The plant cell has some peculiarities that allow it to be distinguished from the animal; these include highly specific structures, such as the cell wall, vacuoles and plastids.
The cell wall constitutes the outer covering of the cell and represents a sort of rigid envelope formed essentially of cellulose; its particular robustness protects and supports the plant cell, but the reduced permeability hinders the exchanges with the other cells. This problem is remedied by the tiny holes, called plasmodesmata, which cross the wall and the underlying membrane, connecting their cytosolves.
In general, the walls of plant cells have a wide variability in appearance and composition, thus responding to the functional needs of the tissue that houses them (cutin, for example, opposes excessive transpiration and is therefore abundant on the outer surface of the parts epigee of plants that live in particularly dry environments).
Very often, in the plant cell we find a large vacuole, that is a vesicle delimited by a membrane similar to the cellular one (called tonoplasto ), containing water and substances that the cytoplasm contains in excess (anthocyanins, flavonoids, alkaloids, tannins, essential oils, inulin, organic acids etc. in relation to the type of cell). The vacuoles therefore act as a repository for reserve and waste substances, and play an important role in preserving the osmotic balance between the cell and the external environment; small and numerous when young, they increase in size as they decrease in number as they age.
Plastids and Chloroplasts
In the cytoplasm of the plant cell, in addition to the characteristic organelles of the animal (mitochondria, nucleus, endoplasmic reticulum, ribosomes, Golgi apparatus, etc.), we find organelles of variable number and size, called plastids . Inside they contain particular pigments, that is, colored substances, such as carotenoids and chlorophylls; the former have a color ranging from yellow to red, while the emerald shades of chlorophyll give many vegetables the typical green color.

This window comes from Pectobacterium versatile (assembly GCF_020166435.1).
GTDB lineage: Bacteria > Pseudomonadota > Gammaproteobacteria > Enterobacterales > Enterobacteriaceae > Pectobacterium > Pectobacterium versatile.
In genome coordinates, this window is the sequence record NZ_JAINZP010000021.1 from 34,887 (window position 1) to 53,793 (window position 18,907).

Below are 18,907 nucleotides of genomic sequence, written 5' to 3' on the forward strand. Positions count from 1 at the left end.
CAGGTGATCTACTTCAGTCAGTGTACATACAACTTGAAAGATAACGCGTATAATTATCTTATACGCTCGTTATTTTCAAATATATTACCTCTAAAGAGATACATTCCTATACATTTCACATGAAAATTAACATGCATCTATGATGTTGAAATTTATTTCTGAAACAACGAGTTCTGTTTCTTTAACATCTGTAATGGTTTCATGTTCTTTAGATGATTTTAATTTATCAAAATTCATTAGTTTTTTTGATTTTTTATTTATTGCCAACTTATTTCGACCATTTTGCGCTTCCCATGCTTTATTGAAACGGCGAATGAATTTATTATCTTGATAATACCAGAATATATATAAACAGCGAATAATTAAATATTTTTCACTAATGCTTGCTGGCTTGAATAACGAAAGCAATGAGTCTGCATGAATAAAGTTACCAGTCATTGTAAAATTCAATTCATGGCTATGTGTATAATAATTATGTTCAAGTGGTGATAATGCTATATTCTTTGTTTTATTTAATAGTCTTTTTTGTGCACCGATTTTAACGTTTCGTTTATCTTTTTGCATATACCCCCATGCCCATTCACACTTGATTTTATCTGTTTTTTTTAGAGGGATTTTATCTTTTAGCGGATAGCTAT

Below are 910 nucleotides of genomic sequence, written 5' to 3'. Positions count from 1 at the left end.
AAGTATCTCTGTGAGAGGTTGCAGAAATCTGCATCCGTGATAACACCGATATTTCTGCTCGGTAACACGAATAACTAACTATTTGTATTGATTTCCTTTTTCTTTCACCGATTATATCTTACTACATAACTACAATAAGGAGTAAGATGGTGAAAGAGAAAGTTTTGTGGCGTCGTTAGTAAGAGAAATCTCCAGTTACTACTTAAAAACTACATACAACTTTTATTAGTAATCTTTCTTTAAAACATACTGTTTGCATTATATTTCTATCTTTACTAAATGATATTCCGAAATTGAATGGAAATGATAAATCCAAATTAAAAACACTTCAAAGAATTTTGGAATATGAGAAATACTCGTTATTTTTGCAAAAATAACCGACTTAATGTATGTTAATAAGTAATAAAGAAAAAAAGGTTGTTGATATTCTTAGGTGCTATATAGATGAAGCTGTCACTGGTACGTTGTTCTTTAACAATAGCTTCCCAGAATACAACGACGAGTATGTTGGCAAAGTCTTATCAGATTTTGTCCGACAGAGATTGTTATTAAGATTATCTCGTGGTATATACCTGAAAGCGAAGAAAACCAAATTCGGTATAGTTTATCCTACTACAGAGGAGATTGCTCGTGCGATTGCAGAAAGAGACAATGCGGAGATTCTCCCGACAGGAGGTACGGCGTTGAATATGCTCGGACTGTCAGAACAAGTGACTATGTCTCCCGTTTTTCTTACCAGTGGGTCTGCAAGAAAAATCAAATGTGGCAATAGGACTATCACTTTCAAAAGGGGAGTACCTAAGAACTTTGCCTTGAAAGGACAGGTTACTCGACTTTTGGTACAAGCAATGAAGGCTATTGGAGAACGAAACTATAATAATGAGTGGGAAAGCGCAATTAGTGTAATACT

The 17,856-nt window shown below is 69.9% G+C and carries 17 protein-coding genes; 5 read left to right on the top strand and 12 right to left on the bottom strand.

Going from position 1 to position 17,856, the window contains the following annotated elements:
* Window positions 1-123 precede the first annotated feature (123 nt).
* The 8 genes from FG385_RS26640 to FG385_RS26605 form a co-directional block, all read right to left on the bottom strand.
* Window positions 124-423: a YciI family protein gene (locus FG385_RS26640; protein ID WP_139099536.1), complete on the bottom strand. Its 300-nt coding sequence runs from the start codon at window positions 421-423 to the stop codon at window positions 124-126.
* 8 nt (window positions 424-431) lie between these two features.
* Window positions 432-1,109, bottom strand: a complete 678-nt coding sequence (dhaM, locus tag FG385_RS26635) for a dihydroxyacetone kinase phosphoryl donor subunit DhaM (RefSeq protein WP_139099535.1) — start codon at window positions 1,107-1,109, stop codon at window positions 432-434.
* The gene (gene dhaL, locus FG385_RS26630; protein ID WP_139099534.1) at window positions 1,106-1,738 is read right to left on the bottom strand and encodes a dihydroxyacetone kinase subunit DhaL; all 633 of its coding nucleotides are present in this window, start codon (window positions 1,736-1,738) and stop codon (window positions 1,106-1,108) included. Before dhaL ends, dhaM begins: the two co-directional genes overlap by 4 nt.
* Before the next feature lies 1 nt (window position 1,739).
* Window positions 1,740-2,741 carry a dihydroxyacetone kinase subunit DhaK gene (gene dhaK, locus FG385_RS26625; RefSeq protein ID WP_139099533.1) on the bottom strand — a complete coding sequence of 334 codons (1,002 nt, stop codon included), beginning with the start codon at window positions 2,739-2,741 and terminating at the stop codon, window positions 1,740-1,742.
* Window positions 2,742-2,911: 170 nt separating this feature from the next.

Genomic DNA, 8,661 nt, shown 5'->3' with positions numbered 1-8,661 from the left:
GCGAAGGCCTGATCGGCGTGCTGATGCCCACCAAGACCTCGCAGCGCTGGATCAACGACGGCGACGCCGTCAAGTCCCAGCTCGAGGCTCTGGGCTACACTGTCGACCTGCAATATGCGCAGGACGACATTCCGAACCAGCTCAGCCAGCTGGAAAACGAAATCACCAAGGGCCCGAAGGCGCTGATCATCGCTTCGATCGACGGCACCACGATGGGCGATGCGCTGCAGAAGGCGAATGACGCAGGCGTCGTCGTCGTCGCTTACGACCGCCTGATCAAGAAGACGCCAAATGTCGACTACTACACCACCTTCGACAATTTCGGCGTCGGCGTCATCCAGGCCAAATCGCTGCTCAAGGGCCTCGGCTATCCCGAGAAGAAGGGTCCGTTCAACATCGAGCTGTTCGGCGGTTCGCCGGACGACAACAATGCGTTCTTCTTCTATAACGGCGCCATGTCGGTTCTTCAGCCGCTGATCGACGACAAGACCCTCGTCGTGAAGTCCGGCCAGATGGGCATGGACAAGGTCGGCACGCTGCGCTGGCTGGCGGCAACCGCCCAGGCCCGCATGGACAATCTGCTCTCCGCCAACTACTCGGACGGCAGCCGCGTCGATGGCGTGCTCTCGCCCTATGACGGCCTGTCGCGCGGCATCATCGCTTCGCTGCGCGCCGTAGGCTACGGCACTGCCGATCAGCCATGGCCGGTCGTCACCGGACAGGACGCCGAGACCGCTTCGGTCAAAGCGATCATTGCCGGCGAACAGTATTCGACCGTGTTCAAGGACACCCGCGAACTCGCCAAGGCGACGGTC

The presence of chlorophyll in some plastids, for this reason called chloroplasts, gives the plant cell the ability to operate chlorophyll photosynthesis, that is the autonomous synthesis of the organic substances it needs; for this purpose it uses the light energy of the Sun and inorganic compounds absorbed by the atmosphere (carbon dioxide) and by the soil (water and mineral salts). Overall, the series of biochemical steps that govern chlorophyll photosynthesis can be summarized in the classic reaction:
12H 2 O (water) + 6CO 2 (carbon dioxide) → C 6 H 12 O 6 (glucose) + 6O 2 (oxygen) + 6H 2 0 (water)
If the mitochondria are comparable to "power plants" to which to entrust the demolition of nutrients, the chloroplasts of the plant cell are comparable to "factories" appointed to build the same substances. Mitochondria and chloroplasts represent the only cellular structures endowed with their own DNA, capable of autonomous replication and of being transmitted from one generation to another through the female gametes.
Chloroplasts are delimited by a double membrane, whose innermost portion folds into an elaborate system of flattened and interconnected membranes, called thylacoids, immersed in an amorphous substance, the stroma, where the enzymes of the Calvin cycle are found (dark phase). of photosynthesis).
In addition to chloroplasts, in the plant cell we also find plastids rich in yellow-red pigments (called chromoplasts ) and others containing reserve substances ( leucoplasts, specifically amyloplasts if they are members of starch accumulation).